Quotations by Kafka, Franz


So long as you have food in your mouth, you have solved all questions for the time being.

Franz Kafka (1883-1924) Czech-Austrian Jewish writer
“Investigations of a Dog” (1922)
Added on 28-Nov-13 | Last updated 28-Nov-13
Link to this post | No comments
More quotes by Kafka, Franz

“Don’t you want to join us?” I was recently asked by an acquaintance when he ran across me alone after midnight in a coffeehouse that was already almost deserted. “No, I don’t,” I said.

Franz Kafka (1883-1924) Czech-Austrian Jewish writer
Diary (June 1914) [ed. M. Brod (1948)]
Added on 17-Dec-13 | Last updated 17-Dec-13
Link to this post | No comments
More quotes by Kafka, Franz

The true way is along a rope that is not spanned high in the air, but only just above the ground. It seems intended more to cause stumbling than to be walked upon.

[Der wahre Weg geht über ein Seil, das nicht in der Höhe gespannt ist, sondern knapp über dem Boden. Es scheint mehr bestimmt stolpern zu machen, als begangen zu werden.]

Franz Kafka (1883-1924) Czech-Austrian Jewish writer
Notebook, Aphorism #1 [tr. Kaiser and Wilkins]
    (Source)
Added on 26-Nov-13 | Last updated 26-Nov-13
Link to this post | No comments
Topics: , ,
More quotes by Kafka, Franz

Fear for one’s daily bread destroys one’s character.

Franz Kafka (1883-1924) Czech-Austrian Jewish writer
In G. Janouch, “Conversations with Kafka” [tr. Rees] Encounter (Aug 1971)
Added on 29-Oct-15 | Last updated 29-Oct-15
Link to this post | No comments
Topics: , , , , , ,
More quotes by Kafka, Franz

There are some things one can only achieve by a deliberate leap in the opposite direction.

Franz Kafka (1883-1924) Czech-Austrian Jewish writer
In G. Janouch, Conversations with Kafka [tr. G. Rees (1953)]
Added on 1-Feb-04 | Last updated 28-Sep-13
Link to this post | No comments
More quotes by Kafka, Franz

As the flood spreads wider and wider, the water becomes shallower and dirtier. The Revolution evaporates, leaving behind only the slime of a new bureaucracy. The chains of tormented mankind are made out of red tape.

Franz Kafka (1883-1924) Czech-Austrian Jewish writer
In G. Janouch, Conversations with Kafka [tr. G. Rees (1953)]
Added on 13-Jan-09 | Last updated 28-Sep-13
Link to this post | No comments
More quotes by Kafka, Franz

Every one of us has a bad conscience, which he tries to escape by going to sleep as quickly as possible.

Franz Kafka (1883-1924) Czech-Austrian Jewish writer
In G. Janouch, Conversations with Kafka [tr. G. Rees (1953)]
Added on 27-Mar-09 | Last updated 27-Mar-09
Link to this post | No comments
More quotes by Kafka, Franz

Every man lives behind bars, which he carries within him.

Franz Kafka (1883-1924) Czech-Austrian Jewish writer
In G. Janouch, Conversations with Kafka [tr. G. Rees (1953)]
Added on 14-Nov-11 | Last updated 28-Sep-13
Link to this post | No comments
More quotes by Kafka, Franz

Youth is full of sunshine and life. Youth is happy, because it has the ability to see beauty. When this ability is lost, wretched old age begins, decay, unhappiness. […] Anyone who keeps the ability to see beauty never grows old.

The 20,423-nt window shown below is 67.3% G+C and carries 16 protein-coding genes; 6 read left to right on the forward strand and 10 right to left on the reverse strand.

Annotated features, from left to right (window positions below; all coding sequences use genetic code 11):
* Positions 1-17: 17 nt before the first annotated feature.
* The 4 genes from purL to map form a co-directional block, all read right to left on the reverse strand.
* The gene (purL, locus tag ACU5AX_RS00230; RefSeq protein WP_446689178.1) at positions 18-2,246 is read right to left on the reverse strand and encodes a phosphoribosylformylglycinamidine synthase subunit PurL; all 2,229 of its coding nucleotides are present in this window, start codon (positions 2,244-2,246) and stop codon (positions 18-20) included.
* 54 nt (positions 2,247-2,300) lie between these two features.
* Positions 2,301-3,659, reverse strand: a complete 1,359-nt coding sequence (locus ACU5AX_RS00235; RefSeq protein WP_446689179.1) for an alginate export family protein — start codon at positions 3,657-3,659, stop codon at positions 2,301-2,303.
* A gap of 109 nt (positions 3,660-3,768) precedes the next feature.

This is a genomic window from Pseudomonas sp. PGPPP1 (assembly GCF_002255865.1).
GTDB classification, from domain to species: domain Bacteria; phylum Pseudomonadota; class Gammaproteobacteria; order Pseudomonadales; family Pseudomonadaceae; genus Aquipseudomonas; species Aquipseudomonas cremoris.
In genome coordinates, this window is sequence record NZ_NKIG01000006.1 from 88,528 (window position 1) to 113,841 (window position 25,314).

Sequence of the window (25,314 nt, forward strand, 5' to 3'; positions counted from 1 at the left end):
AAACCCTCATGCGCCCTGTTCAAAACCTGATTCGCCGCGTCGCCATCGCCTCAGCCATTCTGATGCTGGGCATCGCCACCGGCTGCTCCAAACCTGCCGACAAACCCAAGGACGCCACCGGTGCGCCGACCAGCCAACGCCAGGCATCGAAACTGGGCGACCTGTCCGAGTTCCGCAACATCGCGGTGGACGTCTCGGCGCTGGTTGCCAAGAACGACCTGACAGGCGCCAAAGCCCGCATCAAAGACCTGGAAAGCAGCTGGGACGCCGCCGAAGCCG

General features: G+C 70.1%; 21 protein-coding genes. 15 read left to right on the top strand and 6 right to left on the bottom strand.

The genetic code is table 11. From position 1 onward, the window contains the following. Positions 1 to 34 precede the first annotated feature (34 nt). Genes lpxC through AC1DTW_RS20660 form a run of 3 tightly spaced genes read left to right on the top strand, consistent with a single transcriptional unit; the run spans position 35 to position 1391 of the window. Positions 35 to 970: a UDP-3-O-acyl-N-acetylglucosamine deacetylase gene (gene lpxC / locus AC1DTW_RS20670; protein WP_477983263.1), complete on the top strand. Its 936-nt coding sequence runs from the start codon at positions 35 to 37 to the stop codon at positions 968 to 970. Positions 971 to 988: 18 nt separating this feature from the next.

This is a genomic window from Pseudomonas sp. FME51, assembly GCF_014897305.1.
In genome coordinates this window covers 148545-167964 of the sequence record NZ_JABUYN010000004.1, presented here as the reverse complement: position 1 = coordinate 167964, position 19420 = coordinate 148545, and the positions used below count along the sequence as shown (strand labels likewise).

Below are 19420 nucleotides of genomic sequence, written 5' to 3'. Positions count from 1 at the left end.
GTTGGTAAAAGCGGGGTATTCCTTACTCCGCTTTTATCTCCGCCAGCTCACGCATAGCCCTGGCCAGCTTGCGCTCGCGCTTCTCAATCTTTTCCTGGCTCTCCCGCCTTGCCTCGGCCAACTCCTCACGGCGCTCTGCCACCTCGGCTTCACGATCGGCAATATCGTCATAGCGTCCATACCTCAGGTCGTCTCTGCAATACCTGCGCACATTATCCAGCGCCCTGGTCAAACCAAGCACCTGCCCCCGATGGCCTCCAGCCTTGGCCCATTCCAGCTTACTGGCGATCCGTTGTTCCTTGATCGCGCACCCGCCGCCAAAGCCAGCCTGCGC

Franz Kafka (1883-1924) Czech-Austrian Jewish writer
In Gustav Janouch, Conversations with Kafka (1951; 1971 ed.)
Added on 30-Sep-20 | Last updated 30-Sep-20
Link to this post | No comments
Topics: , , , , , ,
More quotes by Kafka, Franz

History is made out of the failures and heroism of each insignificant moment. If one throws a stone into a river, it produces a succession of ripples. But most men live without being conscious of a responsibility which extends beyond themselves. And that — I think — is the root of our misery.

Franz Kafka (1883-1924) Czech-Austrian Jewish writer
In Gustav Janouch, Conversations with Kafka [tr. Rees (1953)]
Added on 22-Apr-11 | Last updated 22-Apr-11
Link to this post | No comments
More quotes by Kafka, Franz

I think we ought to read only the kind of books that wound and stab us. If the book we are reading doesn’t wake us up with a blow on the head, what are we reading it for? … We need the books that affect us like a disaster, that grieve us deeply, like the death of someone we loved more than ourselves, like being banished into forests far from everyone, like a suicide. A book must be the axe for the frozen sea inside us.

[Ich glaube, man sollte überhaupt nur solche Bücher lesen, die einen beißen und stechen. Wenn das Buch, das wir lesen, uns nicht mit einem Faustschlag auf den Schädel weckt, wozu lesen wir dann das Buch? Damit es uns glücklich macht, wie Du schreibst? Mein Gott, glücklich wären wir eben auch, wenn wir keine Bücher hätten, und solche Bücher, die uns glücklich machen, könnten wir zur Not selber schreiben. Wir brauchen aber die Bücher, die auf uns wirken wie ein Unglück, das uns sehr schmerzt, wie der Tod eines, den wir lieber hatten als uns, wie wenn wir in Wälder verstoßen würden, von allen Menschen weg, wie ein Selbstmord, ein Buch muß die Axt sein für das gefrorene Meer in uns. Das glaube ich.]

Franz Kafka (1883-1924) Czech-Austrian Jewish writer